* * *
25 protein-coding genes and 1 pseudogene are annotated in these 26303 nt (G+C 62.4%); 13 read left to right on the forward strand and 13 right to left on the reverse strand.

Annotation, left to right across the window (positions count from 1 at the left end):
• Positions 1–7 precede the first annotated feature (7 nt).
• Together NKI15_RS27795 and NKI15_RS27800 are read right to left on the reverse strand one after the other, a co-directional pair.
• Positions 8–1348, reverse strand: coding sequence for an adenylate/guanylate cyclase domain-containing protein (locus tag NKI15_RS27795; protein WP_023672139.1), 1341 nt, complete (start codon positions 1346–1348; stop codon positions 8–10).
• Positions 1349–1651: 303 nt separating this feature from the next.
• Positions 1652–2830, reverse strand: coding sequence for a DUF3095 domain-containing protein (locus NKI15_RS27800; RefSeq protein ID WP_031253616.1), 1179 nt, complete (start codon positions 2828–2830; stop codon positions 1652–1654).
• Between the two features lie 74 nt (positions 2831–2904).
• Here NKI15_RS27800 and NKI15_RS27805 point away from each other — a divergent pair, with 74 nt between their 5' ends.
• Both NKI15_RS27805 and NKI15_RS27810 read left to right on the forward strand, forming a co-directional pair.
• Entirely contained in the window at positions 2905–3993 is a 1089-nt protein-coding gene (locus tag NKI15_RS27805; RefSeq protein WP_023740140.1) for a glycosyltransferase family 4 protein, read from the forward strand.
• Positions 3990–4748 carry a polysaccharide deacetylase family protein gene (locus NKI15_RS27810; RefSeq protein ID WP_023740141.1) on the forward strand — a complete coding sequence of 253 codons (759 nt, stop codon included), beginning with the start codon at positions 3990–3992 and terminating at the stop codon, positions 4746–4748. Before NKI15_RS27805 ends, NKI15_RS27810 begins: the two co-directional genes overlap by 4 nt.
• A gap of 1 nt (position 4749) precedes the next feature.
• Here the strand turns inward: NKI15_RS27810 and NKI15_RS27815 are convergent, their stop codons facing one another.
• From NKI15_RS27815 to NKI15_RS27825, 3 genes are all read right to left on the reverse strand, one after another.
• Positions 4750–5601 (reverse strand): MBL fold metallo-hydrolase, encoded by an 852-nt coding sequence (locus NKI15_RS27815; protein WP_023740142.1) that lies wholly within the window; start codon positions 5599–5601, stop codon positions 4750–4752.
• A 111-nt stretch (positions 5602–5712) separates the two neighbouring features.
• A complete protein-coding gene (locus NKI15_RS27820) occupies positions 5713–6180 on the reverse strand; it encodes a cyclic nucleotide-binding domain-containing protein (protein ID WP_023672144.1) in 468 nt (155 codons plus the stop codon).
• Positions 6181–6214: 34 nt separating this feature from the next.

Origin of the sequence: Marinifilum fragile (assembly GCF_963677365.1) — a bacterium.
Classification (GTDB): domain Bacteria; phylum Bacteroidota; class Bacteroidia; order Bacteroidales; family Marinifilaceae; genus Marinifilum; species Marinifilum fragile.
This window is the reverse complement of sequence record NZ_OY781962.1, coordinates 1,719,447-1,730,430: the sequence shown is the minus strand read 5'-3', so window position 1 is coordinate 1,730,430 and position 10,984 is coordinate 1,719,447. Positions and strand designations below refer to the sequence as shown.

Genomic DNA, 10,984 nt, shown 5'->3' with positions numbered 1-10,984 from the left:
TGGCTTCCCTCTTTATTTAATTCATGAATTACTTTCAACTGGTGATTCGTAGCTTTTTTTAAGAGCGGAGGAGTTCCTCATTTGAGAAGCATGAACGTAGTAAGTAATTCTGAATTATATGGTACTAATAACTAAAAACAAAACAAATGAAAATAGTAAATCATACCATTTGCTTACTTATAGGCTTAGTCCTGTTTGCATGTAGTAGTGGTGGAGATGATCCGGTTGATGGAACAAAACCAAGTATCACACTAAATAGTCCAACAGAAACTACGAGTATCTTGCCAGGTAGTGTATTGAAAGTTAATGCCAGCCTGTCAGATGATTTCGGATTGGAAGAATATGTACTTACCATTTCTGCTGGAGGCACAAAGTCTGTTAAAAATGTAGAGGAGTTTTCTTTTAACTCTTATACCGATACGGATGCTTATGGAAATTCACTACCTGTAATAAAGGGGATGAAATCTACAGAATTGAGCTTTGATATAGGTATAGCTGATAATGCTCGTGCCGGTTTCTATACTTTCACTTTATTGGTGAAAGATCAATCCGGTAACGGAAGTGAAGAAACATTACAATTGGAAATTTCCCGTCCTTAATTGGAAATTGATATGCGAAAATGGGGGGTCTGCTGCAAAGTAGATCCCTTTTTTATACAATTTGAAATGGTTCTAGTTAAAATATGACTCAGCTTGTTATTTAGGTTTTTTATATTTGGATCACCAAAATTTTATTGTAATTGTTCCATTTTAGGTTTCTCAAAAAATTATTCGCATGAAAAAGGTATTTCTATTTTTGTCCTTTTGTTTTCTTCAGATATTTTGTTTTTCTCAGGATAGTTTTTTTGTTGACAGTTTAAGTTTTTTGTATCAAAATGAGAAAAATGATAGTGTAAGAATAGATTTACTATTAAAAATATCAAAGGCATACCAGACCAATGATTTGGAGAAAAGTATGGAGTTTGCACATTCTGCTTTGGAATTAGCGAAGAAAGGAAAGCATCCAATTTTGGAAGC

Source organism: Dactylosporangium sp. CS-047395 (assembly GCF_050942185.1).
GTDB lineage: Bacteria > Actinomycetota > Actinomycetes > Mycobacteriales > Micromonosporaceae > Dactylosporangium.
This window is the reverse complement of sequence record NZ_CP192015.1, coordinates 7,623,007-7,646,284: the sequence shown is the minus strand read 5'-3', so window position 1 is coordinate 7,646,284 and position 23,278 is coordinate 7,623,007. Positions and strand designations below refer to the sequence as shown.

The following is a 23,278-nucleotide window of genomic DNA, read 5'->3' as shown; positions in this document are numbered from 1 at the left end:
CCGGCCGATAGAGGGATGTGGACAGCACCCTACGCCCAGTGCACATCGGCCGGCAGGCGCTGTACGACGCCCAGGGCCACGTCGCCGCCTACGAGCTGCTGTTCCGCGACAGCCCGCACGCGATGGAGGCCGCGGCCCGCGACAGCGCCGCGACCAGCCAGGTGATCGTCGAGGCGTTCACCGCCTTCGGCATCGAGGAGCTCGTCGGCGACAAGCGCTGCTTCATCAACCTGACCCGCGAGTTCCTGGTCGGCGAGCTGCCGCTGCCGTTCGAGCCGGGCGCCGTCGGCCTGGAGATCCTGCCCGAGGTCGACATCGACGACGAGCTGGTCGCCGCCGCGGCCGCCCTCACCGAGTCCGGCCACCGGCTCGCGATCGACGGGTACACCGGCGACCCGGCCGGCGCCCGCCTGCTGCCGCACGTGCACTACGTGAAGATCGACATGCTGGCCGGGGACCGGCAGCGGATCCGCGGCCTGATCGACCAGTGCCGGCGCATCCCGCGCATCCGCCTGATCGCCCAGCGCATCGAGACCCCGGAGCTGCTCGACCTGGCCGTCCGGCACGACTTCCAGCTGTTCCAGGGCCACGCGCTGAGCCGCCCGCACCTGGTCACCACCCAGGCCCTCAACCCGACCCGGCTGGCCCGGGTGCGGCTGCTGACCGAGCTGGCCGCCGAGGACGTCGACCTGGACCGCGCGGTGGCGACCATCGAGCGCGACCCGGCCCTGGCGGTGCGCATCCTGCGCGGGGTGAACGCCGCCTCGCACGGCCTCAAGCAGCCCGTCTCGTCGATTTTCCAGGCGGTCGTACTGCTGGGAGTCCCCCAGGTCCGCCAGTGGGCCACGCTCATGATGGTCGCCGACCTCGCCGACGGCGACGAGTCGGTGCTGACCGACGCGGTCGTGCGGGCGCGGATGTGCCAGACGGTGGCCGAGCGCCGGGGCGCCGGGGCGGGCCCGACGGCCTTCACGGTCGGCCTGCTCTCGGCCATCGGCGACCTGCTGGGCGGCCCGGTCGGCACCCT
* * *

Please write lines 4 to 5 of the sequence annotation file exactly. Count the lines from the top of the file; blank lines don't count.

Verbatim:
• Together NKI15_RS27795 and NKI15_RS27800 are read right to left on the reverse strand one after the other, a co-directional pair.
• Positions 8–1348, reverse strand: coding sequence for an adenylate/guanylate cyclase domain-containing protein (locus tag NKI15_RS27795; protein WP_023672139.1), 1341 nt, complete (start codon positions 1346–1348; stop codon positions 8–10).